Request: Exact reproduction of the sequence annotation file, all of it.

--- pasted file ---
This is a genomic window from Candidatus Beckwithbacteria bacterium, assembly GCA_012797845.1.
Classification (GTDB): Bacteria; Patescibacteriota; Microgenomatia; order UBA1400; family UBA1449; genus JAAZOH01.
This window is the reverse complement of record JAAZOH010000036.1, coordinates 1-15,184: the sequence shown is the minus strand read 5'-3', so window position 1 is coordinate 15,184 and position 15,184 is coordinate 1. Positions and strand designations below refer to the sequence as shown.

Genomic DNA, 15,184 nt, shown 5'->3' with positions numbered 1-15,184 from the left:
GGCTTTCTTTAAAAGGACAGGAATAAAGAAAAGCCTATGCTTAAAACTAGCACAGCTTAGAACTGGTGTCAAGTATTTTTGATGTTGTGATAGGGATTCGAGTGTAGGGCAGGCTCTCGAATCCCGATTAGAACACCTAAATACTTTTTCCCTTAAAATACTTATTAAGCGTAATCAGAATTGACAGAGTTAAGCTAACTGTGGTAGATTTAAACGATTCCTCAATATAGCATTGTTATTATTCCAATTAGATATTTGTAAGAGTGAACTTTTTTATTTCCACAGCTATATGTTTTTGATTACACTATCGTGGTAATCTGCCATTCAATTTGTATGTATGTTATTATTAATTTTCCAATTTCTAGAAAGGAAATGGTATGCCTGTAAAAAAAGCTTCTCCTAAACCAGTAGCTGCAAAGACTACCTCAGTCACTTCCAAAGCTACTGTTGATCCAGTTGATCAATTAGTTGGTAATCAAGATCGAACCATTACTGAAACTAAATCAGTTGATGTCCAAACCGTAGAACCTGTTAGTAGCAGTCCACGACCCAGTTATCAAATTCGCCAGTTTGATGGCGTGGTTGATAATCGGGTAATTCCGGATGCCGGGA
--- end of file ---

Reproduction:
This is a genomic window from Candidatus Beckwithbacteria bacterium, assembly GCA_012797845.1.
Classification (GTDB): Bacteria; Patescibacteriota; Microgenomatia; order UBA1400; family UBA1449; genus JAAZOH01.
This window is the reverse complement of record JAAZOH010000036.1, coordinates 1-15,184: the sequence shown is the minus strand read 5'-3', so window position 1 is coordinate 15,184 and position 15,184 is coordinate 1. Positions and strand designations below refer to the sequence as shown.

Genomic DNA, 15,184 nt, shown 5'->3' with positions numbered 1-15,184 from the left:
GGCTTTCTTTAAAAGGACAGGAATAAAGAAAAGCCTATGCTTAAAACTAGCACAGCTTAGAACTGGTGTCAAGTATTTTTGATGTTGTGATAGGGATTCGAGTGTAGGGCAGGCTCTCGAATCCCGATTAGAACACCTAAATACTTTTTCCCTTAAAATACTTATTAAGCGTAATCAGAATTGACAGAGTTAAGCTAACTGTGGTAGATTTAAACGATTCCTCAATATAGCATTGTTATTATTCCAATTAGATATTTGTAAGAGTGAACTTTTTTATTTCCACAGCTATATGTTTTTGATTACACTATCGTGGTAATCTGCCATTCAATTTGTATGTATGTTATTATTAATTTTCCAATTTCTAGAAAGGAAATGGTATGCCTGTAAAAAAAGCTTCTCCTAAACCAGTAGCTGCAAAGACTACCTCAGTCACTTCCAAAGCTACTGTTGATCCAGTTGATCAATTAGTTGGTAATCAAGATCGAACCATTACTGAAACTAAATCAGTTGATGTCCAAACCGTAGAACCTGTTAGTAGCAGTCCACGACCCAGTTATCAAATTCGCCAGTTTGATGGCGTGGTTGATAATCGGGTAATTCCGGATGCCGGGA